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A Brief Guide To IR35

A Brief Guide To IR35

March 30, 2021

The new IR35 reform will be launched at the start of the new tax year focusing on defining taxable relationships between clients and contractors.

The 2021/22 financial year begins on 6th April, bringing with it the new IR35 reform, known as ‘Intermediaries Legislation’, which identifies off-payroll working regulations. This change impacts thousands of businesses, their recruiters and potentially more than 1m contractors.

Defining IR35

The basic understanding of IR35 is that it determines whether a contractor should be classed as an employee for tax purposes – however for contractors this can vary between clients and projects. The key factors HMRC will look to determine are:

  • If the contractor must take on work personally, instead of providing an alternative worker.
  • If the client is obliged to provide work for the contractor and/or if the contractor is obliged to comply with any work request the client has.
  • If the client instructs how, when and where the contractor completes the client’s work.

Answering yes to these factors indicates a quasi-employment relationship however for more clarity HMRC has launched an online tool, CEST, to determine IR35.

Who is responsible?

The client is responsible for deciding if the service provided by the contractor is outside IR35 – in a self-employment capacity – or inside IR35 – in an employment capacity. When working with medium-large businesses, the contractor cannot decide their own IR35 status.

Who bears the cost?

In short – everyone. The cost difference can be huge for both contractors and their clients, with recruiters even bearing the cost of IR35 if they are involved in the relationship. Contractors can lose up to 25% of their income after tax, while businesses also incur costs associated with payroll.

The concern of being held responsible for incorrect IR35 decisions, the potential for costly fines, and the expectation of the workload required to determine IR35 status for each relationship, has resulted in some businesses refusing to work with contractors at all.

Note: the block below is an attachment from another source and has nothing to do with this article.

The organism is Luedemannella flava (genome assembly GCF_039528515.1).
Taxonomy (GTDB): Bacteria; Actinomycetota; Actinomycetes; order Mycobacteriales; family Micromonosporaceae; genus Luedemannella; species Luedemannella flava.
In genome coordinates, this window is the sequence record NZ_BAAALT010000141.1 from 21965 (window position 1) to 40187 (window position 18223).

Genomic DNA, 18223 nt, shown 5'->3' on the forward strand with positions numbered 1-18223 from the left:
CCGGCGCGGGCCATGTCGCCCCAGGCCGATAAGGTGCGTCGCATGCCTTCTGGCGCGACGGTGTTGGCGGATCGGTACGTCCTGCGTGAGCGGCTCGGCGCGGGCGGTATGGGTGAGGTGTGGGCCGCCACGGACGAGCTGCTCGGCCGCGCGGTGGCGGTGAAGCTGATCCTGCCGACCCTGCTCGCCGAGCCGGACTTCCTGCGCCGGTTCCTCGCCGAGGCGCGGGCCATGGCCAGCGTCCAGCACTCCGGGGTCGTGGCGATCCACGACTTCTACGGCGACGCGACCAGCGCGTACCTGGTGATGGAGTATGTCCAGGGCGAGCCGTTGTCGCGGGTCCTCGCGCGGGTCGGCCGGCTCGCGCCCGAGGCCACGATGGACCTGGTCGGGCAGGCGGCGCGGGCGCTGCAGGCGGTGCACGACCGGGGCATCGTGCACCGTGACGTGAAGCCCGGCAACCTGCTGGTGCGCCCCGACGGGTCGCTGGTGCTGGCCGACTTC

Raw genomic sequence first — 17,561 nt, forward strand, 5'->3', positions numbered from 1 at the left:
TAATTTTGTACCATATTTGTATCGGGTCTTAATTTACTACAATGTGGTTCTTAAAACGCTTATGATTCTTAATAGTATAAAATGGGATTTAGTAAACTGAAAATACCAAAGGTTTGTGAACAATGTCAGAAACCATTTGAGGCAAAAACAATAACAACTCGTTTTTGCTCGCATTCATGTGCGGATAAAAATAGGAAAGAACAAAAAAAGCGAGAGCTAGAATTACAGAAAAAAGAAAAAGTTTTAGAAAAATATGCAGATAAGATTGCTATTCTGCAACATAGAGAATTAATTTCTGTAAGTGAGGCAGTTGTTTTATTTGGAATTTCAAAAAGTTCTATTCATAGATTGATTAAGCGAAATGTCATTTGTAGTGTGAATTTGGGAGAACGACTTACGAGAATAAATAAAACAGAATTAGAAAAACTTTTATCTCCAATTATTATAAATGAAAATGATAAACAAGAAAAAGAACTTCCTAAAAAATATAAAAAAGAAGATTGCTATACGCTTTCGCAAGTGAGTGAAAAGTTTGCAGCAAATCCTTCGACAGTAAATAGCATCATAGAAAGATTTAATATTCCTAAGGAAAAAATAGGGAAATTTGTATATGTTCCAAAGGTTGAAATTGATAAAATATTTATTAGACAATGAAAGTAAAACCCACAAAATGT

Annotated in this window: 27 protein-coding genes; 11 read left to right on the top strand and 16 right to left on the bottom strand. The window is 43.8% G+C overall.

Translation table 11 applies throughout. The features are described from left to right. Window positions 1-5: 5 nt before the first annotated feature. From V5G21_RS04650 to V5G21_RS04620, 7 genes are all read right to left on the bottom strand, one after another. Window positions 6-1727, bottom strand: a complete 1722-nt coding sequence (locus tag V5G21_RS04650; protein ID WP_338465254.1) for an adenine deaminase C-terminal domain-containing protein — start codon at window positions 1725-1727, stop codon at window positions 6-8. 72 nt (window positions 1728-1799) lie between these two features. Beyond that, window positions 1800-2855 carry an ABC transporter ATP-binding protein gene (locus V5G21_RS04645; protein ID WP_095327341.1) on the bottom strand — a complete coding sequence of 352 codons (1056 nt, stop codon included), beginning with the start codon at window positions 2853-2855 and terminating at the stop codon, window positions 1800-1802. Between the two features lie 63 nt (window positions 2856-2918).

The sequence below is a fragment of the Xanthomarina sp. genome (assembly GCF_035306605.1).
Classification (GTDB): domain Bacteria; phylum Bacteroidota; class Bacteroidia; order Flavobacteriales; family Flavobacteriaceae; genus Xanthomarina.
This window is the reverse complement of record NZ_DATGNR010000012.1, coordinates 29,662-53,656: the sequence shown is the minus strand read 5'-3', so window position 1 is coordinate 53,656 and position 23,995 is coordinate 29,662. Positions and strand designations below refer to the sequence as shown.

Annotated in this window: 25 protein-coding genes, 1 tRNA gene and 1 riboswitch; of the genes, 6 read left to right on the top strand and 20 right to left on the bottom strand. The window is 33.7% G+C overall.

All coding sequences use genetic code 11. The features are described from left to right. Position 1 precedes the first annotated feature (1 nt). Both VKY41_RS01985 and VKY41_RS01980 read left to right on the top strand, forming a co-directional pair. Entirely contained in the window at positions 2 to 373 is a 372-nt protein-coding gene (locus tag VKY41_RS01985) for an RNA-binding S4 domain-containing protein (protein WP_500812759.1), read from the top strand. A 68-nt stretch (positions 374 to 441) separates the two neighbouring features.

How can businesses safely work with contractors under new IR35 reform?

Imposing a blanket ban on contractor relationships or, conversely, deeming all contractors inside IR35 regardless of status are not the answer. Businesses need to be sure that they are taking the right steps to continue engaging in compliant relationships with contractors:

  • Evaluate IR35 status with sufficient care: including existing relationships and new contracts.
  • Distribute Status Determination Statements (SDS): this should be shared in writing with the contractor and any other party involved in the working relationship, including recruiters.
  • Set up a compliant payroll process: even if this is outsourced to a recruiter, if the contractor is inside IR35, the client has a duty to ensure their payment process is compliant. Tax must be subtracted from the contractor’s invoice or timesheet and paid to HMRC, and the contractor is paid what is left, in keeping with standard PAYE practice.
  • Keep a thorough audit trail.
  • Explore ways to mitigate IR35 risk: while non-compliance can be costly, IR35 insurance can cover legal representation, expert advice, liabilities, fines and interest.

As long as businesses remain compliant and follow procedure outlined by HMRC to determine IR35 status and act appropriately, client and contractor relationships can continue to work harmoniously.

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